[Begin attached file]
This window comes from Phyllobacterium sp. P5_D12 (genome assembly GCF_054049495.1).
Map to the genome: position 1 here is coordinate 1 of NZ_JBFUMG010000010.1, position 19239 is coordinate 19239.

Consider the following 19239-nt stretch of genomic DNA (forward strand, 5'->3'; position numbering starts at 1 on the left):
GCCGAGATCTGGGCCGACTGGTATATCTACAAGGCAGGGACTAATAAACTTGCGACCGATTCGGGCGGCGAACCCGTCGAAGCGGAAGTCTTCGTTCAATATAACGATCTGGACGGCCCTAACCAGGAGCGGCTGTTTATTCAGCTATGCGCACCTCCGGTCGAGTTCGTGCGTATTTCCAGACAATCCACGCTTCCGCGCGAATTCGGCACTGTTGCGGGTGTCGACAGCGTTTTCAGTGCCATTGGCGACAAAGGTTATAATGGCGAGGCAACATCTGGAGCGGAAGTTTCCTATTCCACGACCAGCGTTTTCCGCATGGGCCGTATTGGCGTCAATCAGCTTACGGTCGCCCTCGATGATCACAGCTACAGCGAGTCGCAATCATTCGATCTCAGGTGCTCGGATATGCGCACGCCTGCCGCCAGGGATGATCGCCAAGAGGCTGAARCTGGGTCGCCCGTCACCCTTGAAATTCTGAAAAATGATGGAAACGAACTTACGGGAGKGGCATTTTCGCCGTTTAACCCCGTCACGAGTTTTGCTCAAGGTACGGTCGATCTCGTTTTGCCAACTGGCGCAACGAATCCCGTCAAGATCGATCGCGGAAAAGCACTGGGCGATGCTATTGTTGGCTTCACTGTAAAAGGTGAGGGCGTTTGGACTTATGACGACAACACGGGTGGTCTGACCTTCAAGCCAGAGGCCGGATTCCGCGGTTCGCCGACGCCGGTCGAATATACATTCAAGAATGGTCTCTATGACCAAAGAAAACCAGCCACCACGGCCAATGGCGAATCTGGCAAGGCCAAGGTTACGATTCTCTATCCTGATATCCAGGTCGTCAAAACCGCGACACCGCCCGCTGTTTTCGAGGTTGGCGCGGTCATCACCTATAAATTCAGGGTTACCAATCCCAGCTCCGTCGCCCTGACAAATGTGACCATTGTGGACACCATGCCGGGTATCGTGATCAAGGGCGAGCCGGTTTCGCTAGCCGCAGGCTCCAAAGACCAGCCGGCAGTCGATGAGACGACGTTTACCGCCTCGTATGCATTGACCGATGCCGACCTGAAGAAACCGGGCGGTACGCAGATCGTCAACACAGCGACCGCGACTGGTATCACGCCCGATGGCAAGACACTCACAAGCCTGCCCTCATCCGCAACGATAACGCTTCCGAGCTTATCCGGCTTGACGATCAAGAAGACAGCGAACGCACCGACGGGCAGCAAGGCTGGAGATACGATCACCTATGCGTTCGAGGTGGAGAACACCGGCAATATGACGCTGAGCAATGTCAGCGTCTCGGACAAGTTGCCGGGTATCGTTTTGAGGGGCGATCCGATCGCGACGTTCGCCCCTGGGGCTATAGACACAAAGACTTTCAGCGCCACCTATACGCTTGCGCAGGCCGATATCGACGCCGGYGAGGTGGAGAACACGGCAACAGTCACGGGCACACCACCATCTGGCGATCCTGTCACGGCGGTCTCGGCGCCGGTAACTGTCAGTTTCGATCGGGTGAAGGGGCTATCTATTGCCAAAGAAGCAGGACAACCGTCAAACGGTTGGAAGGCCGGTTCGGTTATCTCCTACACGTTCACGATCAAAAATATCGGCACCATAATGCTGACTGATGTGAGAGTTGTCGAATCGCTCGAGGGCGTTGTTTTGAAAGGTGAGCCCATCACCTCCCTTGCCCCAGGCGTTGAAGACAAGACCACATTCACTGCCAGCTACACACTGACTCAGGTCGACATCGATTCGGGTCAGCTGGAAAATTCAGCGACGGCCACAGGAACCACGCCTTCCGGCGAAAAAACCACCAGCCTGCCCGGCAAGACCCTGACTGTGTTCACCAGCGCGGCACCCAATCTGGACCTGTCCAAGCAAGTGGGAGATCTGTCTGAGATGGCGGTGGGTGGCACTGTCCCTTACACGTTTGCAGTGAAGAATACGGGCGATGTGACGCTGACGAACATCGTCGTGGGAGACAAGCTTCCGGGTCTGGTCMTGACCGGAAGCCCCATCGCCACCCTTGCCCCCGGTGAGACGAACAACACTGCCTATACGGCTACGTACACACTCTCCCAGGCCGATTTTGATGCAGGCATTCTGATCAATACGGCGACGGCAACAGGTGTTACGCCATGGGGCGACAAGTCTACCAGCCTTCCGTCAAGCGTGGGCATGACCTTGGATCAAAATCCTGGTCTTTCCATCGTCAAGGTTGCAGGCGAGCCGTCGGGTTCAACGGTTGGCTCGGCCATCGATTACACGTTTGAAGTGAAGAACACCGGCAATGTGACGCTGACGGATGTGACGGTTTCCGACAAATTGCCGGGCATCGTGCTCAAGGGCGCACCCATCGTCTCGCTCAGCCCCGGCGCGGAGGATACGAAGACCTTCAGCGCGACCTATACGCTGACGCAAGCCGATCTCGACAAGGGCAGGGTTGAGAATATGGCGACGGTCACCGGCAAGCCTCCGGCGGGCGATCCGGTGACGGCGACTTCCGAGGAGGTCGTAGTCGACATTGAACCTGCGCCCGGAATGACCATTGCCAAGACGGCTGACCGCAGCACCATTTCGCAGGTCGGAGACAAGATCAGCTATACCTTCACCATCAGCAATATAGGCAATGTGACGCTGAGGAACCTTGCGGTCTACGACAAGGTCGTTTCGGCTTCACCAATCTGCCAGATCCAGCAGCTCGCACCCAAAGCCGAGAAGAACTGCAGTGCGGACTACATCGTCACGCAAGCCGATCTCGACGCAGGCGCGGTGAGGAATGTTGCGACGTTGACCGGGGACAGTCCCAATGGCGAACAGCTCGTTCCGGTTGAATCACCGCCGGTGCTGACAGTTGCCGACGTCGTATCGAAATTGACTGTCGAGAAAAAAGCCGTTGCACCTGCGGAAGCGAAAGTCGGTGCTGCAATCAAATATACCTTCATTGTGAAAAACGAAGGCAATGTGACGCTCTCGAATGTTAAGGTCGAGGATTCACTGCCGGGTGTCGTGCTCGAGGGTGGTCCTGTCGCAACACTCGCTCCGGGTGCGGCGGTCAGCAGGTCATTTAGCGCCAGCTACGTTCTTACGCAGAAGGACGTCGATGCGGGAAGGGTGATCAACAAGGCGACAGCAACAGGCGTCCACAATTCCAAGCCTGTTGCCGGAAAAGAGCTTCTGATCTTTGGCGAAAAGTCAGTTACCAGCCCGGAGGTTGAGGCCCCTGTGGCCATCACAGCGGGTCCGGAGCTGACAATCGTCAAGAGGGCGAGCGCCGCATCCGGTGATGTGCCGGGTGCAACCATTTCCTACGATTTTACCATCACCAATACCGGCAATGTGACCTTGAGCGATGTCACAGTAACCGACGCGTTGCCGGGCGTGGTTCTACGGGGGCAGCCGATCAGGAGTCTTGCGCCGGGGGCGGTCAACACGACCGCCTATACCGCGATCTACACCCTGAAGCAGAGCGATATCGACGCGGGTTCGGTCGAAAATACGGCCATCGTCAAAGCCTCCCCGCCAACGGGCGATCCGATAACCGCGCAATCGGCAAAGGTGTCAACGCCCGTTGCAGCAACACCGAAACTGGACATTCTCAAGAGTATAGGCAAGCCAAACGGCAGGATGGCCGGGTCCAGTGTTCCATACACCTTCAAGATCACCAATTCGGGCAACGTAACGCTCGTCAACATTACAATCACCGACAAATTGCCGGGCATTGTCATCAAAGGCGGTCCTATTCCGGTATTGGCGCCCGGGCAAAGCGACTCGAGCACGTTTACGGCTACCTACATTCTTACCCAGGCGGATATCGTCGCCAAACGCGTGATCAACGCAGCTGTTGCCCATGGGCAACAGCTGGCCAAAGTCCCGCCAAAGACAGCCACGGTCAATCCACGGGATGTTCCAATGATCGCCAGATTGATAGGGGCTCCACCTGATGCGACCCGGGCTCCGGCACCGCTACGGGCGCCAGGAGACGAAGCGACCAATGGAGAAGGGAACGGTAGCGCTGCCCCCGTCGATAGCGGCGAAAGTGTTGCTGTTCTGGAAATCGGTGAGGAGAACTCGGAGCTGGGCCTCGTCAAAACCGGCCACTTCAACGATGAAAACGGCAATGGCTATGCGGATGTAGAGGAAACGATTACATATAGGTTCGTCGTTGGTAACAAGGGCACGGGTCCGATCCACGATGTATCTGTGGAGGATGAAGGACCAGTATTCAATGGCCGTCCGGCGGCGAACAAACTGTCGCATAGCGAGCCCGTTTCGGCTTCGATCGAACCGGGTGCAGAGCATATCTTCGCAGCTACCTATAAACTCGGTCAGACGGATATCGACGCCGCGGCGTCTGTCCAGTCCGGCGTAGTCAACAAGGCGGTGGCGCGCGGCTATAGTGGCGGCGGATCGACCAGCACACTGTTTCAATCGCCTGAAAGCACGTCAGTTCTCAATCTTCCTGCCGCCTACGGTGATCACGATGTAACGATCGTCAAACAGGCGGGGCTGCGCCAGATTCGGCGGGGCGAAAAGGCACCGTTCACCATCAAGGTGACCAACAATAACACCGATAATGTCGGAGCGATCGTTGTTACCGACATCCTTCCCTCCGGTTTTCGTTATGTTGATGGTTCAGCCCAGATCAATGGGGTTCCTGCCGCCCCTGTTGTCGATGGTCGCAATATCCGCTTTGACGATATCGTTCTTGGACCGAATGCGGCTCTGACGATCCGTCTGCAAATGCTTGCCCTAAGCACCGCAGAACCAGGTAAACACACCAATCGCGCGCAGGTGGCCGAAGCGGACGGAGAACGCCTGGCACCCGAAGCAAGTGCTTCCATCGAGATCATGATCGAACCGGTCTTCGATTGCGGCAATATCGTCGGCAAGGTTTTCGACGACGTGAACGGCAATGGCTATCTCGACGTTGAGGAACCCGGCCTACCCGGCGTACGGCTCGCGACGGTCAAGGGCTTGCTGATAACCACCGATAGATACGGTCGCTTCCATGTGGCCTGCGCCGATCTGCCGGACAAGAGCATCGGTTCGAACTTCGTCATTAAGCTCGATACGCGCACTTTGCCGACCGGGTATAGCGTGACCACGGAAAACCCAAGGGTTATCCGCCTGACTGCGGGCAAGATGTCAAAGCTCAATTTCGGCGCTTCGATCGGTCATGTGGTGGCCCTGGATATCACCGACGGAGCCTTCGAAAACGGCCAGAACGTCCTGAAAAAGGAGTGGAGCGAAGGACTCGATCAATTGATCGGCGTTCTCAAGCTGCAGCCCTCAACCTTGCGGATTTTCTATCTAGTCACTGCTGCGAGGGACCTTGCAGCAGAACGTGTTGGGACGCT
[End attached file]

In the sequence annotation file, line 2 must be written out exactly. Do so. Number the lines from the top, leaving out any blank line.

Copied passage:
Map to the genome: position 1 here is coordinate 1 of NZ_JBFUMG010000010.1, position 19239 is coordinate 19239.